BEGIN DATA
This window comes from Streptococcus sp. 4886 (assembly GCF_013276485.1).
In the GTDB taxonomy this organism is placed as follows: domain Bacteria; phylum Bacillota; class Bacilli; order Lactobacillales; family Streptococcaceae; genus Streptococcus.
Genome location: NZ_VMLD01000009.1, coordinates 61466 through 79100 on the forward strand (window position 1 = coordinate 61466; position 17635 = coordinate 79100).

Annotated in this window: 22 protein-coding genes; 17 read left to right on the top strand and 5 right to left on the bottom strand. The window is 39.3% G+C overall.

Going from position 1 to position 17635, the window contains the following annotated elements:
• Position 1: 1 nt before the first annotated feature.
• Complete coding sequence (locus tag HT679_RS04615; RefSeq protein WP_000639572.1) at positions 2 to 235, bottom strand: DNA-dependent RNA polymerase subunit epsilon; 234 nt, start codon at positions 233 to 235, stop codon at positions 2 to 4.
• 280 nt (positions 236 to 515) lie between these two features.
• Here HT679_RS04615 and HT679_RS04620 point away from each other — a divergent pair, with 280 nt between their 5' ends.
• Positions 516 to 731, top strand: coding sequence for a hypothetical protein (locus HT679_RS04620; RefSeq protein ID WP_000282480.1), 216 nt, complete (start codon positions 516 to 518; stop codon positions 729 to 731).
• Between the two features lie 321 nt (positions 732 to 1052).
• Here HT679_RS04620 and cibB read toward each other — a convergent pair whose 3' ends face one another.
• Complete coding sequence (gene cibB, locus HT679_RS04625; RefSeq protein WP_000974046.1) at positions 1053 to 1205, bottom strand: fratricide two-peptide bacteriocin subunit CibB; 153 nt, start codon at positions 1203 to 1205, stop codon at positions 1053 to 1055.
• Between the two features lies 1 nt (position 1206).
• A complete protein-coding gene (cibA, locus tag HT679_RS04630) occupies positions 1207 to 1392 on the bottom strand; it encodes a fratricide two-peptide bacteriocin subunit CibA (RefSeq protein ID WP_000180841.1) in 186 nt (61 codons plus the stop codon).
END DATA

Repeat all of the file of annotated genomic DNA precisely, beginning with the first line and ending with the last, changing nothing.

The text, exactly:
This window comes from Streptococcus sp. 4886 (assembly GCF_013276485.1).
In the GTDB taxonomy this organism is placed as follows: domain Bacteria; phylum Bacillota; class Bacilli; order Lactobacillales; family Streptococcaceae; genus Streptococcus.
Genome location: NZ_VMLD01000009.1, coordinates 61466 through 79100 on the forward strand (window position 1 = coordinate 61466; position 17635 = coordinate 79100).

Annotated in this window: 22 protein-coding genes; 17 read left to right on the top strand and 5 right to left on the bottom strand. The window is 39.3% G+C overall.

Going from position 1 to position 17635, the window contains the following annotated elements:
• Position 1: 1 nt before the first annotated feature.
• Complete coding sequence (locus tag HT679_RS04615; RefSeq protein WP_000639572.1) at positions 2 to 235, bottom strand: DNA-dependent RNA polymerase subunit epsilon; 234 nt, start codon at positions 233 to 235, stop codon at positions 2 to 4.
• 280 nt (positions 236 to 515) lie between these two features.
• Here HT679_RS04615 and HT679_RS04620 point away from each other — a divergent pair, with 280 nt between their 5' ends.
• Positions 516 to 731, top strand: coding sequence for a hypothetical protein (locus HT679_RS04620; RefSeq protein ID WP_000282480.1), 216 nt, complete (start codon positions 516 to 518; stop codon positions 729 to 731).
• Between the two features lie 321 nt (positions 732 to 1052).
• Here HT679_RS04620 and cibB read toward each other — a convergent pair whose 3' ends face one another.
• Complete coding sequence (gene cibB, locus HT679_RS04625; RefSeq protein WP_000974046.1) at positions 1053 to 1205, bottom strand: fratricide two-peptide bacteriocin subunit CibB; 153 nt, start codon at positions 1203 to 1205, stop codon at positions 1053 to 1055.
• Between the two features lies 1 nt (position 1206).
• A complete protein-coding gene (cibA, locus tag HT679_RS04630) occupies positions 1207 to 1392 on the bottom strand; it encodes a fratricide two-peptide bacteriocin subunit CibA (RefSeq protein ID WP_000180841.1) in 186 nt (61 codons plus the stop codon).